The SmartState Center for Experimental Nanoscale Physics (CENPhys), based in the UofSC Department of Physics and Astronomy, was the first SmartState Center funded after the South Carolina General Assembly passed the Endowed Chairs Act in 2002, with Richard A. Webb joining the Physics and Astronomy faculty in 2004 as the first SmartState Chair in South Carolina and the only member of the National Academy of Science. During his tenure at Carolina, he created a top-quality facility for nanoelectronics research, while simultaneously recruiting 5 current faculty members (Profs. Bazaliy, Crawford, Crittenden, Pershyn and Wu) to Physics and Astronomy to build the Condensed Matter Physics group. Center personnel have created experimental and theoretical research programs in diverse areas ranging from magnetism to surface science and photonics. Unfortunately, Webb passed away in early 2016. Over the next 2 years, the Center kept operating, and to honor Professor Webb, held a series of public lectures that included several members of the National Academy of Science and a Nobel Laureate. In Fall 2019, the College of Arts and Sciences approved a search for an outstanding physicist to lead the Center. Despite a delay in early 2020 because of COVID-19, the search proceeded and had recruited Professor Rongying Jin, formerly in Physics and Astronomy at Louisiana State University, to UofSC beginning in August, 2021.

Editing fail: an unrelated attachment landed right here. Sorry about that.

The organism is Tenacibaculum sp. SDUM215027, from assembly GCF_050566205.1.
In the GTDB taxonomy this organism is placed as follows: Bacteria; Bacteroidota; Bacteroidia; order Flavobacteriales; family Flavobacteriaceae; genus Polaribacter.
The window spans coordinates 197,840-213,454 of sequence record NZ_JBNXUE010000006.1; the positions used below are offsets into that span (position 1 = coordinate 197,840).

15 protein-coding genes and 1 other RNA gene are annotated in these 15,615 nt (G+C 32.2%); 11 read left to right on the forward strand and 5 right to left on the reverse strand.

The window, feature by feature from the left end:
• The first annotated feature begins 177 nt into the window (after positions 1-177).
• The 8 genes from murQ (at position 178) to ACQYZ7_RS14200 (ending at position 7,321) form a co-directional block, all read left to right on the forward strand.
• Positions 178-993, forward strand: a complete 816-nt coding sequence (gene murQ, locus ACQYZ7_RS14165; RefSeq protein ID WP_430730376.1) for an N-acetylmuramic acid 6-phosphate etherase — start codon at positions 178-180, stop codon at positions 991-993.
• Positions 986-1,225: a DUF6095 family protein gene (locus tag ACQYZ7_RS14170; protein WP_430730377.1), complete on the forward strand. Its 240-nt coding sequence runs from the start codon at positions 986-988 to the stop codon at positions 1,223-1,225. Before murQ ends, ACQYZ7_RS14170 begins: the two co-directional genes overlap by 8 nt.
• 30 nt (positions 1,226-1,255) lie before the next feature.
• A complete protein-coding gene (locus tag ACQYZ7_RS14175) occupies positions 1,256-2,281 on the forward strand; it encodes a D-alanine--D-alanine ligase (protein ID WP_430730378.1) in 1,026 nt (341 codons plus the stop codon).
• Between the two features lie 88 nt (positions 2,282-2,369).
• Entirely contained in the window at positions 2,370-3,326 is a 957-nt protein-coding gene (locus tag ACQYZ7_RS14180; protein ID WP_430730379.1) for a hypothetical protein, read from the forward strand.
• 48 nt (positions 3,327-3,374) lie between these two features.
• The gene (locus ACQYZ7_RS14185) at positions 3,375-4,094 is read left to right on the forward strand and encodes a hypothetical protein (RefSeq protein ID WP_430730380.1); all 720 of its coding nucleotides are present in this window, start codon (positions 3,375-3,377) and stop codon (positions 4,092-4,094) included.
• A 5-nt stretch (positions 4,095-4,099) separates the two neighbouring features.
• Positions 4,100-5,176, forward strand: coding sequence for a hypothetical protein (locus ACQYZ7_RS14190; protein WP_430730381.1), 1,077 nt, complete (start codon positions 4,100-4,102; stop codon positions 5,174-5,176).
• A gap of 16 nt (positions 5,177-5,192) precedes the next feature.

Dr. Rongying Jin is a Fellow of both the American Association for the Advancement of Science and the American Physical Society. Her goal is to help the team already in place realize their potential and achieve research excellence in the future. Her focus on Quantum Materials going forward will cement Webb’s legacy, one defined by his measurements of the Aharonov-Bohm Effect in mesoscopic gold rings. The explosion in Quantum Materials arose from the identification of the nontrivial Berry Phase and topology in the very system Webb studied. She intends to continue that legacy by building a team that creates new understanding of quantum materials and phenomena, taking them from the laboratory to the real world of applications.